Did you know that there are thousands of bloggers dedicated to writing about their personal finances? If you are a follower of one of those blogs, you will have undoubtedly heard of FIRE. FIRE has quickly taken the internet by storm, even garnering mainstream attention after Suze Orman addressed FIRE in a recent podcast. If you are new to this hot topic, read on to learn more about it.
What is FIRE?
The simple yet catchy acronym stands for financial independence, retire early and was initially coined by blogger Peter Adeney, also known as Mr. Money Mustache. The concept is fairly straightforward: by aggressively saving throughout the early working years to build up a sizeable portfolio, one can gain financial independence and leave the perceived rat race, while living off the passive income derived from the invested portfolio. Although reaching financial independence and retiring early are not new ideas, the FIRE movement is a bit more radical.
What makes FIRE so radical?
The FIRE approach is not for the faint of heart. The goal is to build up a portfolio 25 times the size of one’s annual spending. For example, if a family has spending needs of $40,000 a year then they would need to amass a portfolio value of $1,000,000. This may seem achievable at first glance when amortized over one’s working career of say 40 years, but do not forget what the “E” stands for in FIRE: early. There seems to be a real sense of urgency where the earlier one can reach retirement, the better. To that end, a typical FIRE follower is saving at least half of their income and in many cases much more. Such a feat will come with some massive overhauling of expenses. Welcome to a life of extreme frugality!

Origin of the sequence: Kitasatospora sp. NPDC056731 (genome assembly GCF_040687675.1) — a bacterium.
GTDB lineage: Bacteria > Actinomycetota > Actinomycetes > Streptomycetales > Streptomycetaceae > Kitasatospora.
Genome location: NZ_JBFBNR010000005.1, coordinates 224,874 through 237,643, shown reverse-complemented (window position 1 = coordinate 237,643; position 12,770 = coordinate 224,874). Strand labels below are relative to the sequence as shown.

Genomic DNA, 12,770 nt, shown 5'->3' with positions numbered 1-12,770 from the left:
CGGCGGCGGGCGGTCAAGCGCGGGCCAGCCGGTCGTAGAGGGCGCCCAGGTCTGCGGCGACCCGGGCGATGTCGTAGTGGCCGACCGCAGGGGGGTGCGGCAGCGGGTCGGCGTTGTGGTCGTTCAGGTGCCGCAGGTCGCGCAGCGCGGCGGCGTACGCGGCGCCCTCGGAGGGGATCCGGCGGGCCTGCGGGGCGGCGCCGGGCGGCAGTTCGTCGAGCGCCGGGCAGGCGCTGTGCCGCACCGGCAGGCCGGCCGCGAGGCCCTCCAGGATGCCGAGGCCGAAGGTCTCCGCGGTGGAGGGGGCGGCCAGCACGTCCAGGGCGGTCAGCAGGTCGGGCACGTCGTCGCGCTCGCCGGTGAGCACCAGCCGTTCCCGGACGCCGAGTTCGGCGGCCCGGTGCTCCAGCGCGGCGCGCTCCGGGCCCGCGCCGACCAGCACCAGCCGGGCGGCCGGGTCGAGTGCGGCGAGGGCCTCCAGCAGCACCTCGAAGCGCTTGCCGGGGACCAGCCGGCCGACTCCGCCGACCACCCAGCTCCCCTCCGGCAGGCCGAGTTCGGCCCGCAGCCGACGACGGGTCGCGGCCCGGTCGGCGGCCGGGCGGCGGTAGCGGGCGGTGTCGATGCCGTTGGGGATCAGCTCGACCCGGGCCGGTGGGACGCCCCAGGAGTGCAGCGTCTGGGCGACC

Is FIRE right for me?
The FIRE movement is appealing for those feeling trapped in unhappy work situations. Early retirement gives the freedom to pursue other endeavours, whether it be charity work, travel or a less stressful occupation. We have come across some exceptional case studies of couples retiring in their early to late-thirties to pursue a life of travel and we applaud the hard work that went into achieving such a goal. So, although it can work for some with varying degrees of success, such a radical approach will not be right for everyone.
There are positives to take away from this fast spreading FIRE (pun intended). In a world consumed by materialism, it is refreshing to see the call to minimalism, an underlying theme of FIRE, taking off among younger people. At Capstone, we have always been advocates for prudent saving and a part of that is becoming more thoughtful about spending habits. There are also those that would argue that continuing to be economically productive for as long as possible brings a sense of fulfillment that could not be found in conventional retirement. However, overall, we believe that a more moderated approach to financial freedom will be appropriate for most.
We can help.
Contact your Portfolio Manager if you would like to talk about retirement strategies that are right for you.